Create the project on GitLab
Now, before doing anything in the project itself, we will host it on GitLab so that we’re set up for the rest of our journey!
At this point we have an empty project:
I will click the “LICENSE” link and use the predefined “MIT License” template:
I added a license file mostly to have a non-empty repo with an initial commit in
its default (
Init the local Git setup
Now, all we have to do is go into the project directory, init Git and add the GitLab remote:
› cd maldon › git init Initialized empty Git repository in /Users/remy/Code/ChillCoding/maldon/.git/ › git remote add origin firstname.lastname@example.org:chillcoding-at-the-beach/maldon.git
That being done, we won’t push all the code to
master; instead we will work in
a new branch and submit a merge request when we’re ready:
› git fetch --all # I have a `fa` alias for that! remote: Counting objects: 3, done. remote: Compressing objects: 100% (2/2), done. remote: Total 3 (delta 0), reused 0 (delta 0) Unpacking objects: 100% (3/3), done. From gitlab.com:chillcoding-at-the-beach/maldon * [new branch] master -> origin/master › git checkout -b setup-ci origin/master # I have a `cob` alias for that! Switched to a new branch 'setup-ci'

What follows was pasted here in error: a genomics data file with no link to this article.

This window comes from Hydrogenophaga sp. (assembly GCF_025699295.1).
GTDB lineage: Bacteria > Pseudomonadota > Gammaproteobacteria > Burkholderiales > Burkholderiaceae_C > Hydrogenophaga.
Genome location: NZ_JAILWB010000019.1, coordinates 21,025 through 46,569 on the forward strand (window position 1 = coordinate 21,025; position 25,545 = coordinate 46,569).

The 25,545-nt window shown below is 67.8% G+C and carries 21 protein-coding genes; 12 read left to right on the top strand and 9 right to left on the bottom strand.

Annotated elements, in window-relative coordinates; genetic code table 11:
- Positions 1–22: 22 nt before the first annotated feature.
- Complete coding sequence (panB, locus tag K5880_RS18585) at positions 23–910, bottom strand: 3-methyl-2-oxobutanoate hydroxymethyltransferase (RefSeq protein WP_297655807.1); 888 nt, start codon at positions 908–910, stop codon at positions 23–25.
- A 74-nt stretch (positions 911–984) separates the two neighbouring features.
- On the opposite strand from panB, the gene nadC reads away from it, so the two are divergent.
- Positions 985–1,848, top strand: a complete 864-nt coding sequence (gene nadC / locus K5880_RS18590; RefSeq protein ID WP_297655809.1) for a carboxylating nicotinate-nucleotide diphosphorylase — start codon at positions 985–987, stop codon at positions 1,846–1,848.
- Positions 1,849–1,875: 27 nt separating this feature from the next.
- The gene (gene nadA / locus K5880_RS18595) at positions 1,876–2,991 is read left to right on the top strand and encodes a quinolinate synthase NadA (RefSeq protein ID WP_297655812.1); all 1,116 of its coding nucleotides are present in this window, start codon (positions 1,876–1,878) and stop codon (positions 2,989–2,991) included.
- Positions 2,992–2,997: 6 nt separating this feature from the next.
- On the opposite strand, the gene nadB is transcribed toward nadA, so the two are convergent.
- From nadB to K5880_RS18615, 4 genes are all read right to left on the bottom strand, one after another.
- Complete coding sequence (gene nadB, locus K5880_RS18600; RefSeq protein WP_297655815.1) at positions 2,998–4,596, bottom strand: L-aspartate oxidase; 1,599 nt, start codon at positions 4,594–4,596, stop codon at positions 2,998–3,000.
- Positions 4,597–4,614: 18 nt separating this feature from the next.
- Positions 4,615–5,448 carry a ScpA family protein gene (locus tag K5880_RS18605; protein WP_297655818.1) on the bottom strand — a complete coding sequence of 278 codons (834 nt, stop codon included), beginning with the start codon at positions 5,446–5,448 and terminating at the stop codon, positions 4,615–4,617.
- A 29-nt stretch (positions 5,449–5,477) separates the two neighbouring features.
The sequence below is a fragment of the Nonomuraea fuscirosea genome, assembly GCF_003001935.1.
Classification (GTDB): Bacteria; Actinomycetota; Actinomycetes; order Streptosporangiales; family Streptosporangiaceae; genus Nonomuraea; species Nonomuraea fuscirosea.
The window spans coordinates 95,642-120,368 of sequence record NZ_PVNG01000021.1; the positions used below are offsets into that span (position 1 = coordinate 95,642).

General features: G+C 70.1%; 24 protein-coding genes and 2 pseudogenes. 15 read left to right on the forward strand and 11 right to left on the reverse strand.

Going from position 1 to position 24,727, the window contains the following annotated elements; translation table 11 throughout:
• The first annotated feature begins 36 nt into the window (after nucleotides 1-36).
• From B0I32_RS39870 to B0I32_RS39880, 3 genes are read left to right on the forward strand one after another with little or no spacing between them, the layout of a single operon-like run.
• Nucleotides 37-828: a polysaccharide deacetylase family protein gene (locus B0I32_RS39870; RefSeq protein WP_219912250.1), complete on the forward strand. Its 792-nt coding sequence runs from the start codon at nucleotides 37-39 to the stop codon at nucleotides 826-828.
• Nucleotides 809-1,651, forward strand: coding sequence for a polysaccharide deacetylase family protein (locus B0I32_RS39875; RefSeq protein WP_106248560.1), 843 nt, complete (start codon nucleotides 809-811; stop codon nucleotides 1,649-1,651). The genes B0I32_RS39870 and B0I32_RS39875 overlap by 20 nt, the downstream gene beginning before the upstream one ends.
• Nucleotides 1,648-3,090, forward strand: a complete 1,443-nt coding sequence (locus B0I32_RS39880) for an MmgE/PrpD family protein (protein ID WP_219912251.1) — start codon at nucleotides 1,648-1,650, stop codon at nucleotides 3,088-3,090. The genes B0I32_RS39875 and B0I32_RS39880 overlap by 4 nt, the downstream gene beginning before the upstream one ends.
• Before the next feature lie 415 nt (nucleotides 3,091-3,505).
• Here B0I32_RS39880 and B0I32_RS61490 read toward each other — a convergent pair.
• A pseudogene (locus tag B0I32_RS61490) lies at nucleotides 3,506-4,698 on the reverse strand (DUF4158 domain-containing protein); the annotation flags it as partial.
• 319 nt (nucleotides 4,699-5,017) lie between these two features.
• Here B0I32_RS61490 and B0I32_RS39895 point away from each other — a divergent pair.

Before we can push, the first thing is to have our test suite pass. Let’s see:
› mix test ==> connection Compiling 1 file (.ex) Generated connection app [... more compilation ...] ==> maldon Compiling 15 files (.ex) Generated maldon app 23:51:44.516 [error] GenServer #PID<0.2924.0> terminating ** (DBConnection.ConnectionError) tcp connect: connection refused - :econnrefused (db_connection) lib/db_connection/connection.ex:148: DBConnection.Connection.connect/2 (connection) lib/connection.ex:622: Connection.enter_connect/5 (stdlib) proc_lib.erl:247: :proc_lib.init_p_do_apply/3 ** (Mix) The database for Maldon.Repo couldn't be created: an exception was raised: ** (DBConnection.ConnectionError) tcp connect: connection refused - :econnrefused (db_connection) lib/db_connection/connection.ex:148: DBConnection.Connection.connect/2 (connection) lib/connection.ex:622: Connection.enter_connect/5 (stdlib) proc_lib.erl:247: :proc_lib.init_p_do_apply/3